Ernest Miller Hemingway — страница 4

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fascism.” HEMINGWAY`S IDEAS REGARDING LITERATURE AND WRITERS Hemingway didn`t consider himself a theoretician but he made some important contributions[41] to theory. He was of the opinion that art and literature play an important role in the world: “A work of art endures[42] forever.” Hemingway stressed the role of the writer: “Trying to write something of permanent value is a full-time job even though only a few hours a day are spent on the actual writing. A writer can be compared to a well[43]. There are as many kinds of wells as there are writers. The important thing is to have good water in the well and it is better to take a regular amount out than to pump[44] the well dry and wait for it to refill.” He paid much attention to a writer`s qualifications: “First

there must be talent, much talent. Talent such as Kipling had. Then there must be discipline, the discipline of Flaubert.[45] Then there must be…an absolute conscience[46] as unchanging as the standard meter in Paris, to prevent faking…” He said that a writer should be a man of knowledge and experience: “There are some things which cannot be learned quickly, and time, which is all we have, must be paid heavily for their acquiring[47]. There are the very simplest things and because it takes a man`s life to know them the little new that each man gets from life is costly and the only her has to leave.” Rich experience enabled[48] him to make the following conclusion: “The hardest thing in the world to do is to write straight honest prose on human beings. First you have

to know the subject: then you have to know how to write…Books should be about the people you know, that you love and hate, not about the people you study up about. If you write them truly they will have all the economic implications[49] a book can hold.” Hemingway stressed the importance of truth in fiction[50]: “A writer`s job is to tell the truth. His standard of fidelity[51] to the truth should be so high that his experience, should produce a truer account than anything factual can be.” Hemingway made a careful study of both American and European literary and cultural traditions. He thoroughly studied the works of many writers, among them Flaubert, Stendhal[52], Turgenev, Tolstoy, Dostoevsky, Chekhov, Maupassant, Dante, Virgil and many others. Hemingway considered

among his “teachers” many painters and composers as well. The writer said he learned as much from painters about how to write as from writers, and that “what one learns from composers and from the study of harmony and counterpoint[53]” should be obvious[54]. He repeatedly stressed the importance which Russian literature had had for him. HEMINGWAY`S STYLE OF WRITING Hemingway`s aim to write absolute truth induced him to create a new style. He avoided conventional narration [55]in his stories. He tried to make readers understand his ideas about nature, labour, and war by sketching in vivid scenes his own experience in war, and tell his readers about the peasants and fishermen by presenting real scenes of hard toil[56]. Leaving out many unnecessary details Hemingway mastered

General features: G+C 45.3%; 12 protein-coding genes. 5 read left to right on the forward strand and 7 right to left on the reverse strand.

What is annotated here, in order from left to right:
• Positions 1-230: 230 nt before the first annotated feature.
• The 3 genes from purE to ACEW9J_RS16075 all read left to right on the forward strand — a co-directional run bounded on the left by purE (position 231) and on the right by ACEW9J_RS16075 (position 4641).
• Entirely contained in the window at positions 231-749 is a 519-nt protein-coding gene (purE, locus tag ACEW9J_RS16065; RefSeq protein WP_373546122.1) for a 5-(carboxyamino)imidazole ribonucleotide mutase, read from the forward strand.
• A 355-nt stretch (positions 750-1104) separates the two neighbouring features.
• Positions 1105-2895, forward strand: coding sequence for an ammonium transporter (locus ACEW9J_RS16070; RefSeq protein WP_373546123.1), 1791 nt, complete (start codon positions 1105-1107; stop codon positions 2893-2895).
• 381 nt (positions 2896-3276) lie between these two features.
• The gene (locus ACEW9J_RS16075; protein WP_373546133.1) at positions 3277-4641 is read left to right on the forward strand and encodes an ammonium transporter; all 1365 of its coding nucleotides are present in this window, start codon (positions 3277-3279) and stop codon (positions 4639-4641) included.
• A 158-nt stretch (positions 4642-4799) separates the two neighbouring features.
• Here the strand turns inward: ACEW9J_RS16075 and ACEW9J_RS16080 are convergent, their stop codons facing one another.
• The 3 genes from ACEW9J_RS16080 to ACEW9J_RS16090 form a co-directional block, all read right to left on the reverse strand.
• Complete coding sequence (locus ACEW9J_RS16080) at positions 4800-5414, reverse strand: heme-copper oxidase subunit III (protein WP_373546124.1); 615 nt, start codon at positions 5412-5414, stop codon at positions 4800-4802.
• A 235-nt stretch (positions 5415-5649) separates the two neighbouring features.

a new short-story form. Some of these short stories he used for his novels. That`s the way all my novels got started,” he said. The language of Hemingway`s works is of bare[57] simplicity; it is in keeping with the characters he wanted to portray[58]. It is surprising how he reveals[59] the inner[60] world of his personages in short dialogues and colloquial phrases. Plain words in simple declarative[61] sentences bring out the sensations of the central characters and at the same time make the reader participate in the events of the story. “I use the oldest words in the English language.” Hemingway said. Hemingway was the inventor of the so-called “theory of an iceberg”: he wrote that“…if a writer of prose knows enough about what he is writing about , he may omit

things that he knows, and the reader, if the writer is writing truly enough, will have a feeling of those things, as strongly as though the writer has stated them. The dignity[62] of movement of an iceberg is due to only one-eighth of it being above water.” The conclusion Leo Lania, Hemingway`s biographer, wrote: “Many serious and important authors have learnt from him; from his incorruptible objectivity, his exceptional gift of observation; from his language, as clear as the mountain stream which reveals each single pebble[63] on the bottom. He has done more than anybody else to strip American literature of sentimentality and free American prose from bombast[64] and artificial pathos. He has shown a complete generation of authors how to write natural and unliterary dialogue